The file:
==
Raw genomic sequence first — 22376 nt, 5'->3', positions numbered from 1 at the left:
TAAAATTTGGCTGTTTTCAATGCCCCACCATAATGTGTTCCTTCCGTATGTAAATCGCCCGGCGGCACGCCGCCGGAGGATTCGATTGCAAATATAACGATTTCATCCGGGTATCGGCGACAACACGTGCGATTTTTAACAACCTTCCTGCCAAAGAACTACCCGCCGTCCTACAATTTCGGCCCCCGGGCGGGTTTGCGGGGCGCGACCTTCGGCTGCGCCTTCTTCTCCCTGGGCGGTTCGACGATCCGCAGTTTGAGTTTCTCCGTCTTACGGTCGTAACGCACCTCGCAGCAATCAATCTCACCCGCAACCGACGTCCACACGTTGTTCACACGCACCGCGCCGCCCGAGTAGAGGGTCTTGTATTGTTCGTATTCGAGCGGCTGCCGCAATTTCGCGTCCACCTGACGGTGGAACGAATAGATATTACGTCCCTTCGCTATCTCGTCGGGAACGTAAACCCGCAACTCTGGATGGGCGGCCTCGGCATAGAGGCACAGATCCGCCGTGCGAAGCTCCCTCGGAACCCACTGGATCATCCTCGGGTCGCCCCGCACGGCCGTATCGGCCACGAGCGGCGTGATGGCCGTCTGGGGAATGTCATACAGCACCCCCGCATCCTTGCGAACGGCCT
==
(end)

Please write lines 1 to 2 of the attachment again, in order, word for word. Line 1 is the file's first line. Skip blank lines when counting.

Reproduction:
Raw genomic sequence first — 22376 nt, 5'->3', positions numbered from 1 at the left:
TAAAATTTGGCTGTTTTCAATGCCCCACCATAATGTGTTCCTTCCGTATGTAAATCGCCCGGCGGCACGCCGCCGGAGGATTCGATTGCAAATATAACGATTTCATCCGGGTATCGGCGACAACACGTGCGATTTTTAACAACCTTCCTGCCAAAGAACTACCCGCCGTCCTACAATTTCGGCCCCCGGGCGGGTTTGCGGGGCGCGACCTTCGGCTGCGCCTTCTTCTCCCTGGGCGGTTCGACGATCCGCAGTTTGAGTTTCTCCGTCTTACGGTCGTAACGCACCTCGCAGCAATCAATCTCACCCGCAACCGACGTCCACACGTTGTTCACACGCACCGCGCCGCCCGAGTAGAGGGTCTTGTATTGTTCGTATTCGAGCGGCTGCCGCAATTTCGCGTCCACCTGACGGTGGAACGAATAGATATTACGTCCCTTCGCTATCTCGTCGGGAACGTAAACCCGCAACTCTGGATGGGCGGCCTCGGCATAGAGGCACAGATCCGCCGTGCGAAGCTCCCTCGGAACCCACTGGATCATCCTCGGGTCGCCCCGCACGGCCGTATCGGCCACGAGCGGCGTGATGGCCGTCTGGGGAATGTCATACAGCACCCCCGCATCCTTGCGAACGGCCT